King County saw employment drop 4.7 percent from December 2008 to December 2009, according to new data from the federal Bureau of Labor Statistics. It was one of the 325 out of 334 largest counties nationally to see a drop. In Pierce County the decline was 3.4 percent, while Snohomish County fell 5.2 percent.
In Oregon, Multnomah County employment declined 4.9 percent while Clackamas fell 5.3 percent. The U.S. average was 4.1 percent. Some Rust Belt counties saw losses of more than 8 percent.
This is looking in the rear-view mirror, of course. Reports in recent months show many metro areas in the Northwest have at least stabilized. But this also confirms the deep jobs hole that exists even here, with 2009 seeing continued losses. Let’s hope the Microsoft cuts are not a sign that companies anticipate a fresh pullback in the tepid recovery. (Microsoft continues to hire in specific areas).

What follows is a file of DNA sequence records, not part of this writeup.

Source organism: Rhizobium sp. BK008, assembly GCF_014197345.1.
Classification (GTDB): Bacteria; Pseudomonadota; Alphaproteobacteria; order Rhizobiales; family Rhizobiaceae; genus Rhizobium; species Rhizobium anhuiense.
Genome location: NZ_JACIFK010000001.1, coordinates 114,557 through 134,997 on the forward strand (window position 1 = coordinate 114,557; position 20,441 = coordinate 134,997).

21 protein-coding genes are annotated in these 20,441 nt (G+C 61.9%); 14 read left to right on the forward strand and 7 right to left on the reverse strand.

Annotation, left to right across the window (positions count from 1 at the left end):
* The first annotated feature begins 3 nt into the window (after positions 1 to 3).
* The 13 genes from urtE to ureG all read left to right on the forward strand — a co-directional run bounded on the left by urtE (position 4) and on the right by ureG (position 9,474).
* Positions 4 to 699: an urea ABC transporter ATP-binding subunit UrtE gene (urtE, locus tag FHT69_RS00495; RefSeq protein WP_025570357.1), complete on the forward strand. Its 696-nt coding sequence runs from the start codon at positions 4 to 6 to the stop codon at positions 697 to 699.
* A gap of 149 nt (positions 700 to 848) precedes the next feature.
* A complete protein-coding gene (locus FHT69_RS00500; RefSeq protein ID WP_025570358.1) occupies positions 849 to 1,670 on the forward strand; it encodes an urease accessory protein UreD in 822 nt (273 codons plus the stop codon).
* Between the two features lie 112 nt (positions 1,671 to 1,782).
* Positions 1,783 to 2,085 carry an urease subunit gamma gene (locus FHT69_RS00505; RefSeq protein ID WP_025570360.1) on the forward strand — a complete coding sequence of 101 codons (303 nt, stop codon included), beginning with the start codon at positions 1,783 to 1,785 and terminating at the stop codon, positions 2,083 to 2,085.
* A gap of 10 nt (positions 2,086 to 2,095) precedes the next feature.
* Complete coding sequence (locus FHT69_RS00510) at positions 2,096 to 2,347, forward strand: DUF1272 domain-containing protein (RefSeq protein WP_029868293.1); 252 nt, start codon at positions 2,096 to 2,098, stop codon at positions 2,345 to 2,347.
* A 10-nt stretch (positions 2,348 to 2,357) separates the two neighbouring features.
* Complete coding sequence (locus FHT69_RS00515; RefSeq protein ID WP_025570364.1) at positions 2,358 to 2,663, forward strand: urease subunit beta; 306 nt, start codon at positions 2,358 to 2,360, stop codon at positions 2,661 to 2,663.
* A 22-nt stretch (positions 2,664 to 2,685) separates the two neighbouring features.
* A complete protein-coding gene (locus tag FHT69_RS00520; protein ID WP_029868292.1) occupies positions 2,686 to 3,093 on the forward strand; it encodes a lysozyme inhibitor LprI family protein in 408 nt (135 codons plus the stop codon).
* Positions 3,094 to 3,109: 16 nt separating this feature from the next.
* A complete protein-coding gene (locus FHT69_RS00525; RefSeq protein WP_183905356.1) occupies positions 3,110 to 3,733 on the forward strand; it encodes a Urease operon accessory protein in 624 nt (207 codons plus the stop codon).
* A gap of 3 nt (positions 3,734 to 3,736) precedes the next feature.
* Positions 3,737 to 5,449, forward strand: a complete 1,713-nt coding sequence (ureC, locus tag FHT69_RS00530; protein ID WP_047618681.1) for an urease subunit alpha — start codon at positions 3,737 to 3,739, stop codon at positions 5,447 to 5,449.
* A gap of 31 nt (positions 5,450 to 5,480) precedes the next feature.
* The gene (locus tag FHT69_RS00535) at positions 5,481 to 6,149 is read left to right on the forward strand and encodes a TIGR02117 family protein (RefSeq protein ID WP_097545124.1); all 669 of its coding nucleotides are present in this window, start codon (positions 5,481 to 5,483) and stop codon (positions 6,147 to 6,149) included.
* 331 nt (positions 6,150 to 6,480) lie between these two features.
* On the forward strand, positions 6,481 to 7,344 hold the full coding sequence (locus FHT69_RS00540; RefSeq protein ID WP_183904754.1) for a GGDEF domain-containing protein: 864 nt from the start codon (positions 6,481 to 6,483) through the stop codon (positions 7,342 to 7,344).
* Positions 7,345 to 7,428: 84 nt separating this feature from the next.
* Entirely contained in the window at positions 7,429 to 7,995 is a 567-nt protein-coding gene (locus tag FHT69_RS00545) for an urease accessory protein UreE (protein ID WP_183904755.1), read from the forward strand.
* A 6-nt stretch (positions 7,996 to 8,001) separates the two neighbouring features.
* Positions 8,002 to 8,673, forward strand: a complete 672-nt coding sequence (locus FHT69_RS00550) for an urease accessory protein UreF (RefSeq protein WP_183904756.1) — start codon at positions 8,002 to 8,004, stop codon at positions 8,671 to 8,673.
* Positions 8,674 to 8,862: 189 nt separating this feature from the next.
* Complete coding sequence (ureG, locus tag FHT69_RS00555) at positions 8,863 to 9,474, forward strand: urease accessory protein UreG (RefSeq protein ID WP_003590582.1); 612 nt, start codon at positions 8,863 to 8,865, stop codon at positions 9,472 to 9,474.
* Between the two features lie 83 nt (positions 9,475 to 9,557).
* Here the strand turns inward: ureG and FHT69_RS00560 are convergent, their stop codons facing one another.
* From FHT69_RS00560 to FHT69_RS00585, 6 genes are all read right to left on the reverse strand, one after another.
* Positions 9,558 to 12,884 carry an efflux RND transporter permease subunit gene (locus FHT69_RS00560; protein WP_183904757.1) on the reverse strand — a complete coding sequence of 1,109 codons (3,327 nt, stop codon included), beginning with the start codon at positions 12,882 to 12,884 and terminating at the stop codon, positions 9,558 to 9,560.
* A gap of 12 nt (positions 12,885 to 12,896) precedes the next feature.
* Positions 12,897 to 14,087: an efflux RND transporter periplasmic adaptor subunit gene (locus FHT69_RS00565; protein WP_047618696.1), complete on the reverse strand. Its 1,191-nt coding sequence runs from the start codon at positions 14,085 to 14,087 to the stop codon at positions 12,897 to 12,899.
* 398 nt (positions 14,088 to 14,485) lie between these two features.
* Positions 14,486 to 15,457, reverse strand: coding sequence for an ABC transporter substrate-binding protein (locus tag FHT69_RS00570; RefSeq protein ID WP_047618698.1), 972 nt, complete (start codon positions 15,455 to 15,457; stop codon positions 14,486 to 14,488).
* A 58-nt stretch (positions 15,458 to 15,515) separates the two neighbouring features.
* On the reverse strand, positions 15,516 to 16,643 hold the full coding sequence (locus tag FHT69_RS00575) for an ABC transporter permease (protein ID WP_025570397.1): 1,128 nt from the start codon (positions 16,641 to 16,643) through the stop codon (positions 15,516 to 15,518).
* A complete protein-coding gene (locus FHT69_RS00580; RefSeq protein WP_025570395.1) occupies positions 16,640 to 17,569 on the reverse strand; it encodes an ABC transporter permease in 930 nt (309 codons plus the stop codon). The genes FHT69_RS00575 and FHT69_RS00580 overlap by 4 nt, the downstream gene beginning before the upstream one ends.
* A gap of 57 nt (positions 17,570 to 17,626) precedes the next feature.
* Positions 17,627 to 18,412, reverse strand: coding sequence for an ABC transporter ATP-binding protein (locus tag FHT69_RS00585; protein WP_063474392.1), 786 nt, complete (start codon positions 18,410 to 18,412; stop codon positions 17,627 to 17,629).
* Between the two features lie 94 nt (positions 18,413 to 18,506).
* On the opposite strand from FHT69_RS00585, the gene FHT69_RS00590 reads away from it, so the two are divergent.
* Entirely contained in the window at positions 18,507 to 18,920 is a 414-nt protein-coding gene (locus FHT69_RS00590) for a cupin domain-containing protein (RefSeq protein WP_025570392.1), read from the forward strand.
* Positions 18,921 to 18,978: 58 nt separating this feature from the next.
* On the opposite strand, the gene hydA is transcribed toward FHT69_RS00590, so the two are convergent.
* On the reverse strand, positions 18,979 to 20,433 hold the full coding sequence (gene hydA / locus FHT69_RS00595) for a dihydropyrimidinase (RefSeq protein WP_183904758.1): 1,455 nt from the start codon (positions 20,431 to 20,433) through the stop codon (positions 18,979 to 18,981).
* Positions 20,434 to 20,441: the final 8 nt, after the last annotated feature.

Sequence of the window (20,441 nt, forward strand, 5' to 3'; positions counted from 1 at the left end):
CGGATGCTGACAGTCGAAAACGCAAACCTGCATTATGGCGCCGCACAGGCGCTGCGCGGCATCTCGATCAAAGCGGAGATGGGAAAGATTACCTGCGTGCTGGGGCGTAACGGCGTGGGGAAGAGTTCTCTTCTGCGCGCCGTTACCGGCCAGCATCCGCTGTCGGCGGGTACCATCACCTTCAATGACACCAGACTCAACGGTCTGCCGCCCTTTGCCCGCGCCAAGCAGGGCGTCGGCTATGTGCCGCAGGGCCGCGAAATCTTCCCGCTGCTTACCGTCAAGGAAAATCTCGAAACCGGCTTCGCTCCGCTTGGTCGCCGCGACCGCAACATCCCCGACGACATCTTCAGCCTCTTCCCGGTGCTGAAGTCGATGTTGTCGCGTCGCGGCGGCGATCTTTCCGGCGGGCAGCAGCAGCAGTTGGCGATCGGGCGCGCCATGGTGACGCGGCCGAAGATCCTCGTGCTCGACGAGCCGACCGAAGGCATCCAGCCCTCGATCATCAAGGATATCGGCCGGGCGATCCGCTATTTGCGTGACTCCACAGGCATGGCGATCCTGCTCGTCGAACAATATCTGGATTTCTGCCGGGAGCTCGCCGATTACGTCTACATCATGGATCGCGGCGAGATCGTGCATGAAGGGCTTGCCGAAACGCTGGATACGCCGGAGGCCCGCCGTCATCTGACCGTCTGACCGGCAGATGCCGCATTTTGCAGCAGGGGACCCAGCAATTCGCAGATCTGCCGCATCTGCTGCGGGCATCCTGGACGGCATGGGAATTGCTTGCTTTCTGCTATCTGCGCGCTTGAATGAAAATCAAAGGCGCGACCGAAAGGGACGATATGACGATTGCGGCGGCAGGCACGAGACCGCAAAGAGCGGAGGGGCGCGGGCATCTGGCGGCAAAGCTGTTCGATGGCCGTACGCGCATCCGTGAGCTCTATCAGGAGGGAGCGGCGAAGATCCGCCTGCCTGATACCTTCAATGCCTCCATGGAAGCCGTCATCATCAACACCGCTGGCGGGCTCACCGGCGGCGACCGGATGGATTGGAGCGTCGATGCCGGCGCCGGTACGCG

Today’s report on slightly better weekly jobless claims means little in itself. Unemployment remains very high, especially among young people and minorities, among others, and private-sector hiring remains weak. About the best take I found came from James Picerno on Seeking Alpha:
The case for deflation retreated a bit today with this morning’s update of weekly jobless claims. New filings for unemployment benefits slumped by a tidy 21,000 last week to 454,000, the government reported. That’s the biggest weekly drop since mid-April and the decline represents a tactical victory for the bulls. But until and if the trend rolls on it’s only marginally encouraging. The strategic outlook, in other words, is still up for grabs.
Today’s Econ Haiku:
Is this rally real?
Average investors hang on
The roller coaster